How did the boy Jesus cope? How did his siblings react? We do know they weren't all that impressed with his public ministry. As John's gospel reveals: "Even his brothers did not believe him." There's no mention of sisters but in that culture their opinions were worthless. (To understand that is to better understand the counter cultural significance of the adult Jesus' attitude to women.) 

I grew up believing Jesus was an only child because there was never any mention of siblings by the Catholic nuns at my boarding schools.  The implication being that Mother Mary never did anything as dirty as sex. (I used to feel sorry for Joseph on that score.)  
The Mary I grew up with

More likely?
Methinks that the only way to make Jesus and Christianity relevant in a modern world is for our theologians and theological educators to apply empathy and develop a whole picture. We use intellectual and historical deduction in so many other arenas, why not with Jesus. That would make it so much easier to get Christians riled enough to make Jesus more important than the fat bearded man in a red tracksuit.

Okay, I’ll stop now 
Let me share what Jim Wallis - New York Times bestselling author, public theologian, speaker and international commentator - says about his parish Christmas Carol concert which always ends with the Hallelujah Chorus:-

The kingdom of this world
Is become the Kingdom of our Lord
and of his Christ, and of his Christ;
and he shall reign for ever and ever ... 
King of Kings, and Lord or Lords,
Forever and ever. Hallelujah!

Who is in charge? Who will reign? Not the would-be rulers who now think they are in charge or believe they soon will be. Not in God’s world. Not in the hearts of those who begin with God’s word and are reminded this Christmas of what the coming of Christ means.

When it came to the carol service’s triumphant ending with the Hallelujah Chorus, we all rose to our feet, as, legendarily, did English King George II when he first heard it and people have traditionally ever since. And when we proclaimed who will reign forever and ever at the top of our lungs, I felt like pumping my fist into the air this holiday season (but didn’t for fear of embarrassing my college son). I desperately need the hope that Christmas brings me every year, and still does; that the new order that this child brings to the world literally overturns the world of our politics today. And that hope allows me to sing out:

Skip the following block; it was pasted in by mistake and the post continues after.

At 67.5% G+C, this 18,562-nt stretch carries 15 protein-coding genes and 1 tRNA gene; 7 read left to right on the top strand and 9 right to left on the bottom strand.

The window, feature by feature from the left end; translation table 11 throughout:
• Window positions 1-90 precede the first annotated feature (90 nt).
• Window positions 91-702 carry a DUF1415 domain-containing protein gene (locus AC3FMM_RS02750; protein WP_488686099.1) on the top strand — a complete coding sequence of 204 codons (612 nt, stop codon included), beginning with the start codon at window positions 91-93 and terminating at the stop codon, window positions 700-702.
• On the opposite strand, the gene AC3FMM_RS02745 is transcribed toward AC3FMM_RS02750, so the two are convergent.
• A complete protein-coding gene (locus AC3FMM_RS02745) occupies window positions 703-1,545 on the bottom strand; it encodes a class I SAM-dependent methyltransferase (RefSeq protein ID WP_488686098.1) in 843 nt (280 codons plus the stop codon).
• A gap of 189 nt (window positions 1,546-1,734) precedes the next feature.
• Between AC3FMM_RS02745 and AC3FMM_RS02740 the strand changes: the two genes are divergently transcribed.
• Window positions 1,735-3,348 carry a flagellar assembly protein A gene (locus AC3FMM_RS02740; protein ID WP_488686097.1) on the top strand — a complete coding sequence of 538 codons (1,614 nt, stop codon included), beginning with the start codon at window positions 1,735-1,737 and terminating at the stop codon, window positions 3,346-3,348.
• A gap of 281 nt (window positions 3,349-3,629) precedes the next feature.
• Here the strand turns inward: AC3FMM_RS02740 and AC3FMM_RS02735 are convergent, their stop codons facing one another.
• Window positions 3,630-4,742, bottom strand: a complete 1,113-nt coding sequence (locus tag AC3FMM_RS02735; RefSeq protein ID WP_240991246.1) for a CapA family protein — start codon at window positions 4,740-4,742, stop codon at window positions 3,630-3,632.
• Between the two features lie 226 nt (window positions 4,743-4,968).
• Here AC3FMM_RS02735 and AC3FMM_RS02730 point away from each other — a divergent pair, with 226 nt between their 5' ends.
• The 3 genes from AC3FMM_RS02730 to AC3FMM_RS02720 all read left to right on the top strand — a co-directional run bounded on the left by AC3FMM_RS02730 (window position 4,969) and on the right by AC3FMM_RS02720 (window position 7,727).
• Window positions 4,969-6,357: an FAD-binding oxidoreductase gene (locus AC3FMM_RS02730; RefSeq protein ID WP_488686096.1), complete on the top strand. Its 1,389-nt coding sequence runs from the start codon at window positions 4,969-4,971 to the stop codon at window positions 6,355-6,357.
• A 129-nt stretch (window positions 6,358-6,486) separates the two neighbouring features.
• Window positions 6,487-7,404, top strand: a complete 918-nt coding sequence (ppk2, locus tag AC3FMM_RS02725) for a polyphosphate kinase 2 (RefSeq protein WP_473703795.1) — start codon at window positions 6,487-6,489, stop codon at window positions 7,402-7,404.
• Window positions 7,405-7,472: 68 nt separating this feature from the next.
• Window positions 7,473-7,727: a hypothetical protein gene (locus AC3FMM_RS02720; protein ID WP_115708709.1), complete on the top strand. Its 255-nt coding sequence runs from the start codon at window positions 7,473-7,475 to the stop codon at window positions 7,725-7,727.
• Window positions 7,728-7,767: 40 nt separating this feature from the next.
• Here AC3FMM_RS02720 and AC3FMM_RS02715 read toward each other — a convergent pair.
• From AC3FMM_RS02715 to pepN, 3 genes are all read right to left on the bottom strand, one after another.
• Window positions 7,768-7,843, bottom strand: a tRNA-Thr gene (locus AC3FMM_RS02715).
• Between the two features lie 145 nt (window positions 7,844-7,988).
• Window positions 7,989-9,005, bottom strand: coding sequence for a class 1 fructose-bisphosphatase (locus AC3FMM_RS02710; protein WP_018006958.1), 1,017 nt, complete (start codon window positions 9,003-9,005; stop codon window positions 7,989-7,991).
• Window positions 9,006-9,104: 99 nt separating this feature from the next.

Joy to the world, the Lord is come!
Let earth receive her King;
Let every heart prepare him room…..
He rules the world with truth and grace
And makes the nations prove
The glories of his righteousness,
And wonders of his love.

I especially need my Christmas carols this year when darkness seems to be settling in on all sides, and faith will mean finding a little light in that darkness.
For reasons that some of you can understand, I have also been drawn to German theologian and political resister Dietrich Bonhoeffer this Christmas season, and to the Christmas sermons he preached as darkness grew in his own country many years ago.
Bonhoeffer said, “God is in the manger.”


Thank you, Jim. Many of us are worried about the shift in our world order.

In lighter vein
As usual, our Anglican services were packed with families who love the Christmas tradition but don’t attend throughout the year. 

I’m reminded of the preacher who drew once such person aside and said: “You need to join the army of the Lord!”
To which the man replied:  I am already in His army.”
“How come I don’t see you except at Christmas and Easter?”
The man whispered back: "I'm in the Secret Service."


 Any thoughts about what Jesus was like as a boy?

No comments: